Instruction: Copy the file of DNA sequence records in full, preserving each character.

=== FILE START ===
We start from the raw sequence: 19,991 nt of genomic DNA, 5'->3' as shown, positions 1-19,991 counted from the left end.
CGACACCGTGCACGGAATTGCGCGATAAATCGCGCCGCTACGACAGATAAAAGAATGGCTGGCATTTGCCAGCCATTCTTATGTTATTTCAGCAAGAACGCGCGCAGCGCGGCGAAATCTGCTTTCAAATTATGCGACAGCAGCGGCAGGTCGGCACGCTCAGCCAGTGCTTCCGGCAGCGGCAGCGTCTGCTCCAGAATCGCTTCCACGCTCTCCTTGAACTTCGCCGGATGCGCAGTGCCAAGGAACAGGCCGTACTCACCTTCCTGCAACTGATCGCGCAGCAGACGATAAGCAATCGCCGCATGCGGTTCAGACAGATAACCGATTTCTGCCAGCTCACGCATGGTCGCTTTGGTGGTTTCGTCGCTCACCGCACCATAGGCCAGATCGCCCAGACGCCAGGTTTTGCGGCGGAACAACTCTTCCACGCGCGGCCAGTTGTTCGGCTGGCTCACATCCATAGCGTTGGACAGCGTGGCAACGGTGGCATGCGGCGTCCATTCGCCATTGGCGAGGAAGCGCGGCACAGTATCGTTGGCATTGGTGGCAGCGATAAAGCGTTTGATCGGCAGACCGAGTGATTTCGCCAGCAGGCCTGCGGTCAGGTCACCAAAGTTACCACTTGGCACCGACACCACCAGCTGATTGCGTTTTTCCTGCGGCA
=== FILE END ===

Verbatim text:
We start from the raw sequence: 19,991 nt of genomic DNA, 5'->3' as shown, positions 1-19,991 counted from the left end.
CGACACCGTGCACGGAATTGCGCGATAAATCGCGCCGCTACGACAGATAAAAGAATGGCTGGCATTTGCCAGCCATTCTTATGTTATTTCAGCAAGAACGCGCGCAGCGCGGCGAAATCTGCTTTCAAATTATGCGACAGCAGCGGCAGGTCGGCACGCTCAGCCAGTGCTTCCGGCAGCGGCAGCGTCTGCTCCAGAATCGCTTCCACGCTCTCCTTGAACTTCGCCGGATGCGCAGTGCCAAGGAACAGGCCGTACTCACCTTCCTGCAACTGATCGCGCAGCAGACGATAAGCAATCGCCGCATGCGGTTCAGACAGATAACCGATTTCTGCCAGCTCACGCATGGTCGCTTTGGTGGTTTCGTCGCTCACCGCACCATAGGCCAGATCGCCCAGACGCCAGGTTTTGCGGCGGAACAACTCTTCCACGCGCGGCCAGTTGTTCGGCTGGCTCACATCCATAGCGTTGGACAGCGTGGCAACGGTGGCATGCGGCGTCCATTCGCCATTGGCGAGGAAGCGCGGCACAGTATCGTTGGCATTGGTGGCAGCGATAAAGCGTTTGATCGGCAGACCGAGTGATTTCGCCAGCAGGCCTGCGGTCAGGTCACCAAAGTTACCACTTGGCACCGACACCACCAGCTGATTGCGTTTTTCCTGCGGCA